01 December 2009

Colonial chauvinism

From a discussion of the hard-living New Zealand Fencibles, a collection of retired military personnel who arrived from 1847 to 1852 to help defend the young colony:

...[A] concomitant of the legendary Irish fondness for alcohol and fighting was the sense of humour, very often chauvinist in tone. The 'Wanted' column on a page from the Pensioners' Gazette posted on the wall of one of the rebuilt Fencible houses at Howick carried as an advertisement: 'A wife, with fine points, pretty fetlocks, small muzzle, sound in wind and warranted free from vice'. An item in the 'Marriages Births and Deaths' column mentioned that a Panmure lady 'well known for her beauty and accomplishments is rumoured to be about to be married to fourteen different gentlemen. As soon as we can find out the favoured gentlemen we will chuckle over the knowledge and keep it to ourselves'.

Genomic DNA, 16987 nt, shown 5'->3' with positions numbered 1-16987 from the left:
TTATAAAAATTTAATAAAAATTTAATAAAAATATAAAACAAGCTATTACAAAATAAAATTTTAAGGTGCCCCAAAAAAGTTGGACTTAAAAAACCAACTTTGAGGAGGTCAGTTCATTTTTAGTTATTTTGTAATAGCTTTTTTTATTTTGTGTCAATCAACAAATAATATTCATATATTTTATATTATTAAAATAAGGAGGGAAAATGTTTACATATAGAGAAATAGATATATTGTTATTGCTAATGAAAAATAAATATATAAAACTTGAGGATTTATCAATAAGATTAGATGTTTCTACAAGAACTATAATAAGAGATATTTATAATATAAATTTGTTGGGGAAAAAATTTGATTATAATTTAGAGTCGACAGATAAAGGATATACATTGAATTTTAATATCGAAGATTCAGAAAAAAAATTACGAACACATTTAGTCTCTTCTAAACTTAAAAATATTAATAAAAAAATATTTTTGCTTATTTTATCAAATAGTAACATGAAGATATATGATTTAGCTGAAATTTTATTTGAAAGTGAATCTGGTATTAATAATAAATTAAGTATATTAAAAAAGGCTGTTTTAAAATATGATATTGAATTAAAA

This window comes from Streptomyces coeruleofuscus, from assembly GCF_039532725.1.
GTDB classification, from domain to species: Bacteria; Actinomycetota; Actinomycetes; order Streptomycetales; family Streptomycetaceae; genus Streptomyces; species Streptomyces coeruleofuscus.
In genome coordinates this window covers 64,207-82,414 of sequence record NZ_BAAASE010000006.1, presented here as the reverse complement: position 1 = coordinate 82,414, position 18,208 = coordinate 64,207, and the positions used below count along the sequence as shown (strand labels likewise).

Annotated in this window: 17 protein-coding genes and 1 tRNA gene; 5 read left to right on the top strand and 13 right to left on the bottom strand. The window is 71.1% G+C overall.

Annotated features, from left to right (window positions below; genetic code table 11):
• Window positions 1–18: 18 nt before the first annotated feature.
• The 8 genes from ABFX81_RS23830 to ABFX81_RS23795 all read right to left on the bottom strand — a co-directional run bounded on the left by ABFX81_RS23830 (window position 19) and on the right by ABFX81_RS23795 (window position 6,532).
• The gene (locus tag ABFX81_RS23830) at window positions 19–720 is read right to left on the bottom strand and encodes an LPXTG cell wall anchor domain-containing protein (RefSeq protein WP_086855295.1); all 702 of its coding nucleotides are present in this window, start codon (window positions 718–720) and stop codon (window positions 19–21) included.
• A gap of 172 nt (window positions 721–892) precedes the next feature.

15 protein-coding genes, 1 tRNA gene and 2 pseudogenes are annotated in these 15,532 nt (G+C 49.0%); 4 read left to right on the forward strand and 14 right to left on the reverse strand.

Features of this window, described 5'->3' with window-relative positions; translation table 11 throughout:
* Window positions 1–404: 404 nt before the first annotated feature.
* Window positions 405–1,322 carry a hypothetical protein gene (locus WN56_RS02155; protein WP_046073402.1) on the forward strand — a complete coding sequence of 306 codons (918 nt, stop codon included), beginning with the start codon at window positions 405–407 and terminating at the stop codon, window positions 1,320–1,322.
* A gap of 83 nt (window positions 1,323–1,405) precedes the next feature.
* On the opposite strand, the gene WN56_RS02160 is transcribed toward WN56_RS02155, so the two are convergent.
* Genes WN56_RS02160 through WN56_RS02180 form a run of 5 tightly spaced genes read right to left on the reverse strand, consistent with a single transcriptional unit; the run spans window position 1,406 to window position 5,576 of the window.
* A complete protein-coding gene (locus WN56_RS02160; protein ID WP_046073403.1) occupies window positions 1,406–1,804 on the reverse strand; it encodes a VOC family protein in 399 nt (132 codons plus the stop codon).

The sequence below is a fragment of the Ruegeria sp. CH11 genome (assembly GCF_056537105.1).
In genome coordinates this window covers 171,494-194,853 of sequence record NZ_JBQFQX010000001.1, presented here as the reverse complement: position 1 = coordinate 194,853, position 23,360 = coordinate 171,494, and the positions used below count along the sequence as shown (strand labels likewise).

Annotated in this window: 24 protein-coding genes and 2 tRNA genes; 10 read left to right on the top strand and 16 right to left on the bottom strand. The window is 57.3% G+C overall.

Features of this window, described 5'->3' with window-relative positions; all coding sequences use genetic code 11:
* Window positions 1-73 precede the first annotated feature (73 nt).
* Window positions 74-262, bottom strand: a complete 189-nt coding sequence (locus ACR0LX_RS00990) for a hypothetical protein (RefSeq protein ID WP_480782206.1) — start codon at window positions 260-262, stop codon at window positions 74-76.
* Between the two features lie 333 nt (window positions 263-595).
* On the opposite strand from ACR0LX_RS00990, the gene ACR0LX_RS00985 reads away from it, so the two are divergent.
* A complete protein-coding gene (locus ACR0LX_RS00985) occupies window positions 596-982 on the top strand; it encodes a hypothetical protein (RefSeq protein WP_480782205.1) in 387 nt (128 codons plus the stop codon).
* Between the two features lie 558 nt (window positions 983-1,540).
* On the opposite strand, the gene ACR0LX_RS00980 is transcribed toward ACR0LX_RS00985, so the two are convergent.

- Quoted in Gordon McLauchlan, The Life and Times of Auckland, Auckland, 2008, p.119-120.

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